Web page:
Five Reasons to Leave the House This Weekend
Free Artist Talk: Jim Hodges Talk at the ICA
Hodges’ new exhibit certainly gives the audience a visual feast. His pieces are colorful, graphic, and some quite literally splash rays of light across the wall. Give More Than You Take is the first comprehensive survey of Hodges’ work, which looks at the artist’s career since 1987. “Jim’s work is…poetic and political, sublime and significant, and I’m excited that our audiences will have the summer to spend with Jim’s art,” says Jill Medvedow, the Ellen Matilda Poss Director of the ICA. Hodges will discuss his work with Medvedow in a free talk on Thursday night.
Free admission and talk, Thursday, June 19, 7 p.m., exhibit open through September 1, Institute of Contemporary Art, 100 Northern Ave., Boston, 617-478-3100, icaboston.org.
Jennifer Weiner at Brookline Booksmith
Call her work chick lit if you want. She’s ambivalent to the term. Go ahead and call her a feminist. She identifies as one. In any case, Weiner undeniably writes books that women relate to. The author of Good in Bed, In Her Shoes, The Next Best Thing, and many more released her latest, All Fall Down, this week. The novel takes a poignant look at addiction through main character Allison, a wife and mom in the suburbs with a pill problem. Weiner will read from All Fall Down and take part in a Q&A and signing at Brookline Booksmith.
Free ($27 for copy of All Fall Down), Saturday, June 21, 6 p.m., Brookline Booksmith, 279 Harvard St., Brookline, 617-566-6660, brooklinebooksmithonline.com.
Citizen Koch at the Brattle Theatre
Oscar-nominated directors Carl Deal and Tia Lessin (Trouble the Water) premiere their scathing new documentary, and will be on hand at the Brattle to talk about it. Citizen Koch looks at the rise of the Tea Party and the role that political funding, particularly from billionaire brothers David and Charles Koch, played in financing it. Like most well-executed documentaries, the film will likely leave you feeling highly agitated in a 47 / 99 percent kind of way.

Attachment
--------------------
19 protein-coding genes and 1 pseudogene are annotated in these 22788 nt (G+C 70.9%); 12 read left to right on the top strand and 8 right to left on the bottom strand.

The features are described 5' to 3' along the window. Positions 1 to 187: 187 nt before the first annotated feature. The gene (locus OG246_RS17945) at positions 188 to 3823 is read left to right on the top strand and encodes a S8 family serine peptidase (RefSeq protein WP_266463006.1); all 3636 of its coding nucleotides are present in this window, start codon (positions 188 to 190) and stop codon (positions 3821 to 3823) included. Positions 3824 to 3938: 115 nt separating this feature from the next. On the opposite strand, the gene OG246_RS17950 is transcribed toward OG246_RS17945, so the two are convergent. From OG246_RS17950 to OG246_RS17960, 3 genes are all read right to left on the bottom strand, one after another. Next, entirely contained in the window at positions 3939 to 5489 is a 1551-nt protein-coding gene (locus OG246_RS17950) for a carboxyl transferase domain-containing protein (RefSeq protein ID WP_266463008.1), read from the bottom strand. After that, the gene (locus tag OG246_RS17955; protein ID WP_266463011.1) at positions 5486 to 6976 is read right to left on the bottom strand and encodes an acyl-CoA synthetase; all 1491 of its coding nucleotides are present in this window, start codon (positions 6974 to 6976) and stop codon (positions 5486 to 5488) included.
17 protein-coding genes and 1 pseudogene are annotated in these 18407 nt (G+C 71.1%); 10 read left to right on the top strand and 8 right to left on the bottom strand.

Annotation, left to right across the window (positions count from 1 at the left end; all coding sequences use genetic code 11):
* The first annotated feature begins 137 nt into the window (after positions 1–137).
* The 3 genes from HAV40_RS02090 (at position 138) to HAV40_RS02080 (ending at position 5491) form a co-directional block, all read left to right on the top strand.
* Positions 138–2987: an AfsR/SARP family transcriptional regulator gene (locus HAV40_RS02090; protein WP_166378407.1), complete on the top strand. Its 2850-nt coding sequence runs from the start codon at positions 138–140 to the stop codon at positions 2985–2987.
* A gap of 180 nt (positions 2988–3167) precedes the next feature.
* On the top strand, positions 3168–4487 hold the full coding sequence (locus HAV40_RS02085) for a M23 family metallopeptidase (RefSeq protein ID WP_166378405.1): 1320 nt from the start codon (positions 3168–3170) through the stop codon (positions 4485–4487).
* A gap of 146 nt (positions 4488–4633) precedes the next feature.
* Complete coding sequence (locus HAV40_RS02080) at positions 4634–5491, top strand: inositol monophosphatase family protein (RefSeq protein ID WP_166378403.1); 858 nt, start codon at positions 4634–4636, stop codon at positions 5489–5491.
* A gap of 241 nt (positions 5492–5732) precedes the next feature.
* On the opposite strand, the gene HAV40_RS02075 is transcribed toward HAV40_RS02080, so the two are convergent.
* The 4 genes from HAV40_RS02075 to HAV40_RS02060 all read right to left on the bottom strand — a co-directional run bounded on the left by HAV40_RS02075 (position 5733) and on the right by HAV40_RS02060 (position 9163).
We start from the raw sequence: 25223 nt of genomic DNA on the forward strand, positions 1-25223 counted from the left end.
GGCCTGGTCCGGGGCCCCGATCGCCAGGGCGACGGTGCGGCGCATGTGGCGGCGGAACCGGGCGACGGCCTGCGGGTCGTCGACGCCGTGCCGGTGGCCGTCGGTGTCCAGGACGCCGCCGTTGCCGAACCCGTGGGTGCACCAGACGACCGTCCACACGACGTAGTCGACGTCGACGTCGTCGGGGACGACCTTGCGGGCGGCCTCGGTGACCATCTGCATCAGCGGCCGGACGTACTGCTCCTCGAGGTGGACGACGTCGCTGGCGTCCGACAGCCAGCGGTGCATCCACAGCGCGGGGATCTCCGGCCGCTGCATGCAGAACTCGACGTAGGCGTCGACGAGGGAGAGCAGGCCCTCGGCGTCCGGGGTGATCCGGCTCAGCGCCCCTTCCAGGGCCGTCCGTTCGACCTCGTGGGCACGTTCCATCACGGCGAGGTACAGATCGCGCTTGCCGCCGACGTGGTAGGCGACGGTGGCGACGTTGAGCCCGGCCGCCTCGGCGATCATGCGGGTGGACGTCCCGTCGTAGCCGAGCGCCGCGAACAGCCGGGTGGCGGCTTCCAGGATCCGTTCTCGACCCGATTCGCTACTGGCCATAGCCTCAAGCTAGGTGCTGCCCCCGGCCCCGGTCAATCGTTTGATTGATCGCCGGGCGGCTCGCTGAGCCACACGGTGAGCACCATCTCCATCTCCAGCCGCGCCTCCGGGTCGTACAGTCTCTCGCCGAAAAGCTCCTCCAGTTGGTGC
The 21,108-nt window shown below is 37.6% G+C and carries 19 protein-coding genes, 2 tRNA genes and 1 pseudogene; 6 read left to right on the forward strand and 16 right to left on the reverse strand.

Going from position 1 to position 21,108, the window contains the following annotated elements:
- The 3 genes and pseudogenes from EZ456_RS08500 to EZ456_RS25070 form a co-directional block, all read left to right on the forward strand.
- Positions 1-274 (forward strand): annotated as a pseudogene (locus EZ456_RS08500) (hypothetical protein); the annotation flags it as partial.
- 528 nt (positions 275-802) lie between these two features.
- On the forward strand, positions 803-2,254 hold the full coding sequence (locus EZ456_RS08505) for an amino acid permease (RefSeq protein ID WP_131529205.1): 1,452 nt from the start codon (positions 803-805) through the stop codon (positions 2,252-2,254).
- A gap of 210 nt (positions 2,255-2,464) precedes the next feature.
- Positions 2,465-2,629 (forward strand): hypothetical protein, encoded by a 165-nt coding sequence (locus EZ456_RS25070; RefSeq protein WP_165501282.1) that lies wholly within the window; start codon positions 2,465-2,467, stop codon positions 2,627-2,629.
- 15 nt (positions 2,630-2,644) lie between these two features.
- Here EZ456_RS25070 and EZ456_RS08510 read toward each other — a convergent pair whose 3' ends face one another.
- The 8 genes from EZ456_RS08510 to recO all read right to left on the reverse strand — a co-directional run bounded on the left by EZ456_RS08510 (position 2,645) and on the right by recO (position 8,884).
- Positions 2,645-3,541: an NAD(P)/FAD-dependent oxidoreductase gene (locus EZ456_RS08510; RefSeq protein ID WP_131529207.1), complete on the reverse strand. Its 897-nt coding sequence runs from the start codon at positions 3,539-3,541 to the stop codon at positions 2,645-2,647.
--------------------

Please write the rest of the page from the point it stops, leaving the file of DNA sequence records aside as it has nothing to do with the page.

$10 general admission, showings with filmmakers on Friday, June 20, 7 p.m., and Saturday, June 21, 7 p.m., Brattle Theatre, 40 Brattle St., Cambridge, 617-876-6837, brattlefilm.org.
EurekaFest at the Museum of Science
Lemelson-MIT’s annual EurekaFest encourages young people to embrace their creativity and put it to good use through invention. While the event begins Friday at MIT’s Stata Center, the finale competition takes place on Saturday at the Museum of Science, where high school students from around the U.S. will take on the “Duck ‘n’ Hover” challenge: to design and build a wind-powered invention that will carry rubber ducks and hover up three stories. In other words, here’s what happens when a drone and a duck boat crossbreed.
$23 regular admission, Saturday, June 21, 11 a.m.-4 p.m., Museum of Science, 1 Science Park, Boston, 617-723-2500, eurekafest.org.
The Great Race in Lowell
For more than 30 years, the Great Race has traveled various courses between Florida and Maine. Classic and vintage automobiles make the trip and stop at various spots along the way where spectators can see the rides firsthand. This year, the Great Race will stop in Lowell later in the afternoon on Saturday, but Lowell’s making a daylong party out of it. A full day of auto-envy begins with a vintage and classic car showcase starting at 11 a.m., and this weekend also marks the kickoff of the 25th annual Lowell Summer Music Series.
Free, Saturday, June 21, 11 a.m.-8 p.m., Great Race cars ETA 4:45 p.m., on display 6-8 p.m., Downtown Lowell, 978-459-6150, merrimackvalley.org.